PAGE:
Nova Scotia Power
Hydro power is usually generated through the release of water from human-built reservoirs. But the Moon’s gravitational pull controls the biggest movement of water on Earth—the tides. Twenty-four hours a day, 365 days a year, oceans churn against Canada’s coastlines powered by surface waves and tides.
Tidal and wave energy are produced by a combination of natural forces that cause ocean waters to move. For example, the gravitational forces of the moon and the sun produce tides - the gradual rise and fall of ocean levels – twice a day around the world. Winds contribute to wave energy by blowing across the ocean surface producing waves. Finally, atmospheric winds and the natural rotation of the Earth create ocean currents. Electricity is generated by capturing the power contained in these moving waters, and the global potential from tidal is substantial: an estimated 1,800 terawatt hours could be harnessed worldwide.
The total wave energy potential at depths of 1 km off Canada’s Atlantic and Pacific coasts is more than double Canada’s current electricity demand. The potential tidal power at 190 sites on the Atlantic, Pacific and Arctic coasts collectively exceeds an annual average of 42,000 MW, or roughly two-thirds of Canada’s current electricity demand. Canada is also among the few countries with expertise in ocean energy.
The most common way to commercially harness tidal power is with a “barrage.” A dam is built across an inlet and the change between low and high tide causes water to flow through tunnels in the dam. The flow of water turns a turbine, which powers a generator, transforming mechanical energy into electricity.
Successful tidal power sites depend on a large “tidal range”—the difference between the low and high tides. The shape of the shoreline must allow for the construction of a barrier. The features that make a site ideal for a power station often make it ideal for marine life. It is unknown how the environment will adapt to tidal developments.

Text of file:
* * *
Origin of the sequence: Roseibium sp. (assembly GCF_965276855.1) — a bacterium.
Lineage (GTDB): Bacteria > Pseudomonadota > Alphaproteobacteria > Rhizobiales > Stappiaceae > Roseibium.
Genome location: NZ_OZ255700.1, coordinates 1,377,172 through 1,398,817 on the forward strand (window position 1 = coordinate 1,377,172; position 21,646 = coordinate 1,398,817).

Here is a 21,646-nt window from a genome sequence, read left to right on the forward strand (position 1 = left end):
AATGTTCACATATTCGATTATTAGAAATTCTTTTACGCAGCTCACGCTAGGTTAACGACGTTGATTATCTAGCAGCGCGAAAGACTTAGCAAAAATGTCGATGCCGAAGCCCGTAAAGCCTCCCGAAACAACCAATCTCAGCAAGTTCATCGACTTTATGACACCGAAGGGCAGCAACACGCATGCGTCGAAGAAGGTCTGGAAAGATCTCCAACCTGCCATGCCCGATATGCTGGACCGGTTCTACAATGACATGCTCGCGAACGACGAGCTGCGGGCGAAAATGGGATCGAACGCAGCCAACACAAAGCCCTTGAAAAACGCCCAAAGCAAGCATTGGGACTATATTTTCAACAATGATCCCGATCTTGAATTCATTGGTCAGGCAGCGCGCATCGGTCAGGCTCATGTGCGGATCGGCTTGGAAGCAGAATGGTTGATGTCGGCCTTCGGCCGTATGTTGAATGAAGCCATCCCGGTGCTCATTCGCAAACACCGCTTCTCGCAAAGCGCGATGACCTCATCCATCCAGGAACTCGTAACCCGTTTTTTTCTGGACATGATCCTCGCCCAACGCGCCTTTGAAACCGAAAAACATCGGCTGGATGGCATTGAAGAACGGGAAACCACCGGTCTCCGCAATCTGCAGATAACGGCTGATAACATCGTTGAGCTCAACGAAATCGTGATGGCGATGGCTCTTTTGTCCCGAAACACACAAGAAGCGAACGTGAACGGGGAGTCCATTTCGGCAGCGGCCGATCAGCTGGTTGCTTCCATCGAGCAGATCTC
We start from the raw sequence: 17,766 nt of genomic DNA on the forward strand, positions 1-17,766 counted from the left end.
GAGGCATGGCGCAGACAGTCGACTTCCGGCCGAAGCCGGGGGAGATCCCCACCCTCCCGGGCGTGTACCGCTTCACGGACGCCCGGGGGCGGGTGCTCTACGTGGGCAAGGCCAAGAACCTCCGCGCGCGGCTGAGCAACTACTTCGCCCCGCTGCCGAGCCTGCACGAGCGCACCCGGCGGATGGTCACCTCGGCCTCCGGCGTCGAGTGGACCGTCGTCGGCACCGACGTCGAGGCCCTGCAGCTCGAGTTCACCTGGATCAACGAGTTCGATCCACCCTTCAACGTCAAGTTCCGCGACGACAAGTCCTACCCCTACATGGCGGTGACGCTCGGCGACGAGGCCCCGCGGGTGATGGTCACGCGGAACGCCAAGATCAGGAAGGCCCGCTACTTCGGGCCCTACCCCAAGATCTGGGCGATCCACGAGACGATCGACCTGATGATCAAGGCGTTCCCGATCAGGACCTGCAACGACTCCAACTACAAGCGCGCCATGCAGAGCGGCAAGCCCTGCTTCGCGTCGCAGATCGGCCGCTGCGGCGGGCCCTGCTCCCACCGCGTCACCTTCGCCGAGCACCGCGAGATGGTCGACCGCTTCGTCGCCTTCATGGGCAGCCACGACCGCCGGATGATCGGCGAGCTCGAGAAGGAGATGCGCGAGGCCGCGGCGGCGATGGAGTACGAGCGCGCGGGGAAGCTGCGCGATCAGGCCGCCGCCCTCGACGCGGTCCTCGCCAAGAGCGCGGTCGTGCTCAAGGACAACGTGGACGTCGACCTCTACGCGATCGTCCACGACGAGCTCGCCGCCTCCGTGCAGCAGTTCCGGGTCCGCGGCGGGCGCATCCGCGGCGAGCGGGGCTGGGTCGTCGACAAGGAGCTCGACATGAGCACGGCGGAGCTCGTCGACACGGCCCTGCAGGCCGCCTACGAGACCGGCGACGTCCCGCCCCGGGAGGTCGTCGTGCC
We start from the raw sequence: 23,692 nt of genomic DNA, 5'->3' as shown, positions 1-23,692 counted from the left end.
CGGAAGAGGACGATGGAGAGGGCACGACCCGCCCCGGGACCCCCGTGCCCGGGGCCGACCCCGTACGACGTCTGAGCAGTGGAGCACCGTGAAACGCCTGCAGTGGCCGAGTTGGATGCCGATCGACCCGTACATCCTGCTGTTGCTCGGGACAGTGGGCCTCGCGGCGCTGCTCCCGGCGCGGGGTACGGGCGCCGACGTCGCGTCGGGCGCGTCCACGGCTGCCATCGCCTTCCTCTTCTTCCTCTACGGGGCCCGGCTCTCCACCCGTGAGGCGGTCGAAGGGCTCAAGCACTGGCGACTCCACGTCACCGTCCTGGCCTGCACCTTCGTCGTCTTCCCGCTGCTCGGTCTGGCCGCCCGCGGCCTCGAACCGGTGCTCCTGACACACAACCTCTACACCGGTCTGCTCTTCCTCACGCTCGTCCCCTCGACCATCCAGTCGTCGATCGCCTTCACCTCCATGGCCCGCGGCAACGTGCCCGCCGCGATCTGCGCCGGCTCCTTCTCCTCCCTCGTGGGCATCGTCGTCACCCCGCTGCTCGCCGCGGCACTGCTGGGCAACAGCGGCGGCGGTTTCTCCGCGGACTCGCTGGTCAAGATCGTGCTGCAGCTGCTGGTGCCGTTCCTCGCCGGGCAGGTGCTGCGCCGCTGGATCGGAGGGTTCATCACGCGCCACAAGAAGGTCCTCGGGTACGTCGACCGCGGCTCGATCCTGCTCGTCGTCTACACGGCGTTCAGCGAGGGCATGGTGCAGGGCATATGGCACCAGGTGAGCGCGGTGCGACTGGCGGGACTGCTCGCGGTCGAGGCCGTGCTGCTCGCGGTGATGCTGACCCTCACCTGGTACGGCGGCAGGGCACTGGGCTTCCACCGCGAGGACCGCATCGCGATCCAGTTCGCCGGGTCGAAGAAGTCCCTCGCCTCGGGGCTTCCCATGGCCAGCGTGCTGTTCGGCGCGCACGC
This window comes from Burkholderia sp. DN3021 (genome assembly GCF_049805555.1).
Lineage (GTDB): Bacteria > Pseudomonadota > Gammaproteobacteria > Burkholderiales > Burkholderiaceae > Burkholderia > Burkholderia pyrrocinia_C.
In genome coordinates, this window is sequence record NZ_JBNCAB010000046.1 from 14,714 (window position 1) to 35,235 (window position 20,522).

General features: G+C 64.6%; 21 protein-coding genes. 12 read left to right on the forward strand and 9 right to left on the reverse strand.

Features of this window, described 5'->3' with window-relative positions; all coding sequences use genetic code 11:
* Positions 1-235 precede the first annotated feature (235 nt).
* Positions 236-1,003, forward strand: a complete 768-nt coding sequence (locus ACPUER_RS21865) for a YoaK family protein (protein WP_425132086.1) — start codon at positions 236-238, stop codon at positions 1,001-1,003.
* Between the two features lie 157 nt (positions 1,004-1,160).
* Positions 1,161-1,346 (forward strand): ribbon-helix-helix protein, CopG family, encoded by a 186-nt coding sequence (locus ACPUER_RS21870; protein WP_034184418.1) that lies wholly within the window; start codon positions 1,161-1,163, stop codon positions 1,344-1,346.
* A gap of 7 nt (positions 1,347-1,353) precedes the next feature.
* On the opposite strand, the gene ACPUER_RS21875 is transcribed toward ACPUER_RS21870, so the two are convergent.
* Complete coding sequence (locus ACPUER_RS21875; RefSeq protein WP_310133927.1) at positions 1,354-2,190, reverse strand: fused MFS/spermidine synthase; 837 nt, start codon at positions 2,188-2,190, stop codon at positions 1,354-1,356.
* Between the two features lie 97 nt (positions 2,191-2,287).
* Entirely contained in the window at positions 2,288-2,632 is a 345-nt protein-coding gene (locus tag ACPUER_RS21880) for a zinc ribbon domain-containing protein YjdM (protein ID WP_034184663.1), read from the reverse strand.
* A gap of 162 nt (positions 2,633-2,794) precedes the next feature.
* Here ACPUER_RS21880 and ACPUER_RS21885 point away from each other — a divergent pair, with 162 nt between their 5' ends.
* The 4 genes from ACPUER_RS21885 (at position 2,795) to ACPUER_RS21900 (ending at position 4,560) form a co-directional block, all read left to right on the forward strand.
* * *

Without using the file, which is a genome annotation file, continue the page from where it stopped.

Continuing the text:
New developments are on the horizon such as tidal lagoons, tidal in-stream systems, ocean thermal energy converters, and wave energy technology. Canada is one of the few countries to have begun to harness tidal energy; the country's only tidal station is located in Nova Scotia, in the Bay of Fundy. Our oceans are a vast source of energy that can be harnessed to produce different forms of usable energy including tidal and wave energy.
- Canada is one of very few countries around the world with an operational tidal station and expertise in this area
- Movement of tides is predictable
- New fish-friendly design reduces the impact of turbines on sea life
- Studies show that marine life may increase at tidal power sites
- After an initial change in their ecosystems, estuaries usually reach a new ecological balance
- New technologies, such as tidal lagoons, lessen environmental impact of tidal energy
- Estimated per watt costs for tidal power installations range from $3/W to $6/W, significantly higher than for other power generation technologies
- Tides are periodic, and tidal energy requires a good storage system
- Commercial exploitation is relatively new
- Many environmental effects are unknown
- Barrage dams alter tidal range
- Studies indicate a reduction of up to 85% in the amount of suspended sediment within a barraged estuary
- Studies predict a 76% reduction in the expose time of the inter-tidal zone, a habitat used extensively by migrating waterfowl
- Considerable reduction in the extent of the mudflats and a significant reduction in the extent of upper salt marshes
- Noise of underwater turbines can mask vocalizations of certain marine animals
- Underwater cables may affect electrosensitive and magnetosensitive species, such as migrating fish